SDD PPN Recap: 2015 Annual Meeting, SITES, and Resource Links

Clear Creek Stormwater Basin, Atlanta, Georgia: a functioning green infrastructure system solution to detain stormwater for Combined Sewer Overflow (CSO) system. The heron is standing on a 11’ wide littoral shelf that the City of Atlanta accepted in lieu of a fence. image: Steve Carrell

Clear Creek Stormwater Basin, Atlanta, Georgia: a functioning green infrastructure system solution to detain stormwater for Combined Sewer Overflow (CSO) system. The heron is standing on a 11’ wide littoral shelf that the City of Atlanta accepted in lieu of a fence.
image: Steve Carrell

It was great to meet some of you at the Annual Meeting in Chicago! As we end the year we are taking this opportunity to review 2015, highlight sustainable design topics that were raised by meeting attendees, and remind SDD members who did not attend the Annual Meeting that they can still avail themselves of valuable resources from the 2015 Annual Meeting Handouts.

But first, let’s take a few moments to summarize some highlights from the meeting. First a review of the past years SDD accomplishments:

Online Learning:
•    Community Engagement as an Essential Component for Sustainable Design
•    Green Design in Remnant Urban Landscapes

The Field:
•    The Role of Landscape in Green Building
•    If These Walls Could Talk
•    Allegheny County’s Monitored Green Roof

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The Role of Landscape in Green Building

Boston Children’s Museum Plaza, Boston, MA Michael Van Valkenburgh Associates, Inc., Landscape Architects image: Elizabeth Felicella

Boston Children’s Museum Plaza, Boston, MA
Michael Van Valkenburgh Associates, Inc., Landscape Architects
image: Elizabeth Felicella

The following research and thesis was presented to the Landscape Architecture Program at Chatham University in partial fulfillment of the requirements for the degree of Master of Landscape Architecture in April 2010. The goal of the study was to support the need to increase the landscape principles that are represented in green building certification. Buildings can be certified by the LEED Rating System and still attain none of the landscape principles deemed necessary to a healthy environment by this research.

Evaluating vegetation, site, and location-related credits achieved by LEED Certified Buildings

The green building movement is one response to the environmental impacts resulting from the built environment; it aims to reduce material consumption and waste, while improving energy efficiency and occupant health. The U.S. Green Building Council’s (USGBC) Leadership in Energy and Environmental Design (LEED) Green Building Rating System has become a base line for sustainable building in the United States.

Though LEED is increasing the number of high performing buildings, thus reducing the energy use and waste production resulting from the built environment, without a stronger focus on the exterior performance these certified buildings may not be providing the urban environment with the ecosystem services necessary for healthy cities. Douglas Farr, author of Sustainable Urbanism, points out that a shortcoming of the LEED Rating System is that the emphasis is put on just the building by stating that “a certified green building isn’t really a positive for the environment when it turns out to be surrounded by a massive paved parking lot” (2008, p. 29).

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If These Walls Could Talk

A well-designed home is oriented according to natural patterns, such as high-velocity air flow. In order to act as a wind-break for the cool winter winds of West Virginia, the WVU Solar Decathlon house included tall grasses around the structure.  image: John Wray, Team WVU / U.S. Department of Energy Solar Decathlon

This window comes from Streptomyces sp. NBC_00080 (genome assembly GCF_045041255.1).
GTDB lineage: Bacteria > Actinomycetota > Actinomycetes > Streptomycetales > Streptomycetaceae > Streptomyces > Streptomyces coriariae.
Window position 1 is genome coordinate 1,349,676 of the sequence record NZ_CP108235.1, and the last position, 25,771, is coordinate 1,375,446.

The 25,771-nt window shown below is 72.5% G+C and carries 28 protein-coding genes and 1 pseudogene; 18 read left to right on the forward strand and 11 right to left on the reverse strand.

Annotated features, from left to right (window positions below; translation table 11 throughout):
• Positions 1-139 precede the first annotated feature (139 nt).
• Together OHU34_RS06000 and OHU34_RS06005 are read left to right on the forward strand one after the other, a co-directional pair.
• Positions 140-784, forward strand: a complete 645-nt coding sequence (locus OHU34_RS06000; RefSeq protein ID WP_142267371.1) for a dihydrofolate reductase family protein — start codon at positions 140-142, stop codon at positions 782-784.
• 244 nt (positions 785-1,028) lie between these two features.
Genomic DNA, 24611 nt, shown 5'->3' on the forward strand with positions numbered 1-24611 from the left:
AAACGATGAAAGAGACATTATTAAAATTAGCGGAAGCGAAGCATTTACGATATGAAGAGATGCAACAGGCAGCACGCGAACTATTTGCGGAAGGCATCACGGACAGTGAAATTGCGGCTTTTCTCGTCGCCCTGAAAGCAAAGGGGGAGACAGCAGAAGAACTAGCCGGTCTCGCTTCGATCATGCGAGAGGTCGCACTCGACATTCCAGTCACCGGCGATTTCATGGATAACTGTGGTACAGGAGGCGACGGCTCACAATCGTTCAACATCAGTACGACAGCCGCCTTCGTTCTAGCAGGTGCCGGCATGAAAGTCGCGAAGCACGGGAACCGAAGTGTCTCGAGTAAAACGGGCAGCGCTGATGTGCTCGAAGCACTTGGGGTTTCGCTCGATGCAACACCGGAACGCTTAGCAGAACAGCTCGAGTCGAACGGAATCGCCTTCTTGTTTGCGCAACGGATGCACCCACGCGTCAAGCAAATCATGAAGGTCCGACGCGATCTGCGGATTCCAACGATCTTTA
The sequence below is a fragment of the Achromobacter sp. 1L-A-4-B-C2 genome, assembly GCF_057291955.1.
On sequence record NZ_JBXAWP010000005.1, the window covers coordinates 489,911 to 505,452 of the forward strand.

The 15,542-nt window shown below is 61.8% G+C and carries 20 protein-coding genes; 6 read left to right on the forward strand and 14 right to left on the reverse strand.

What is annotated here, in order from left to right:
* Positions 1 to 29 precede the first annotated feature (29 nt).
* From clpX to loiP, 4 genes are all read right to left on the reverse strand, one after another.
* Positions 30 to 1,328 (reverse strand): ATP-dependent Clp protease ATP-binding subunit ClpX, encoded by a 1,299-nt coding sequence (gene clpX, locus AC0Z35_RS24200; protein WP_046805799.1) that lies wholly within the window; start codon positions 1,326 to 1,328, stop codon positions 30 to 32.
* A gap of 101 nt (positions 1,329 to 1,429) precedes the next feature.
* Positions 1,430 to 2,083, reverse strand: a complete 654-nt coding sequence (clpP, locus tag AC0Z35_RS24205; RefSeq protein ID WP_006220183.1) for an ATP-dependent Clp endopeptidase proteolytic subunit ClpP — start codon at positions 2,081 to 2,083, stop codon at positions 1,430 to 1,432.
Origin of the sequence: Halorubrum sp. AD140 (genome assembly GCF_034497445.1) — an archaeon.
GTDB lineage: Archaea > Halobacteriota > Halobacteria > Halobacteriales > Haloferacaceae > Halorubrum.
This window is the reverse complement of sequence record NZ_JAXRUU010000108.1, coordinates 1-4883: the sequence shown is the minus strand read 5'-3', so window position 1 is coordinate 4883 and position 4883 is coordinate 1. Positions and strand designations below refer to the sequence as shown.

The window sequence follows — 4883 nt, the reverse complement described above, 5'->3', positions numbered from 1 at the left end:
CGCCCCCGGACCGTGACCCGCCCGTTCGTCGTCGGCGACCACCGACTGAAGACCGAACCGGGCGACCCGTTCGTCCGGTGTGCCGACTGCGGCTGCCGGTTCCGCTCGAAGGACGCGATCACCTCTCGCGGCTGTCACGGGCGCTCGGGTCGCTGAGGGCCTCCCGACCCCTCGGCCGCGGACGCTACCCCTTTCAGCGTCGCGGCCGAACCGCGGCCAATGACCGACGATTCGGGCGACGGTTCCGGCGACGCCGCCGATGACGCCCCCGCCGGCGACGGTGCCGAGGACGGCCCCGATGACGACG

A well-designed home is oriented according to natural patterns, such as high-velocity air flow. In order to act as a wind-break for the cool winter winds of West Virginia, the WVU Solar Decathlon house included tall grasses around the structure.
image: John Wray, Team WVU / U.S. Department of Energy Solar Decathlon

During the sixth semester of my undergraduate tenure at West Virginia University, students were presented with the opportunity to earn an academic scholarship by writing a creative essay oriented around the profession of Landscape Architecture and how students and professionals explore the relationship between humans and natural environments. In this specific text that went on to win the scholarship, I focused on how the profession of Landscape Architecture is the catalyst for blurring the lines between the natural and built worlds by looking at the four elements of earth, wind, water, and fire and how they influence the design of built structures that work harmoniously with natural patterns.

Both visual and verbal pieces included in this article communicate what academic and extracurricular activities I have been involved with and how they shaped the formation of my essay. Through experience with the 2013 Solar Decathlon sponsored by the U.S. Department of Energy, which “challenges collegiate teams to design, build, and operate solar-powered houses that are cost-effective, energy-efficient, and attractive,” I learned valuable sustainable principles of design. Through academic studio work, I have been able to explore these sustainable principles and include them in an array of design projects. My experiences with these international competitions and studio work leads me to believe that landscape architects are at the forefront of creating varying scales of spaces that are designed with nature in mind and with the goal of improving the way people live, work, and play. This essay creatively communicates how I believe a developing landscape architect sees how design works properly with natural systems.

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Allegheny County’s Monitored Green Roof

Foreground: intensive green roof and microcosm trials image: John K. Buck, Civil & Environmental Consultants, Inc.

Foreground: intensive green roof and microcosm trials
image: John K. Buck, Civil & Environmental Consultants, Inc.

To serve as an educational model demonstrating the benefits of green roofs and the technology imbedded in green roofs, Allegheny County, Pennsylvania decided to install a green roof exhibiting four types of green roof technologies: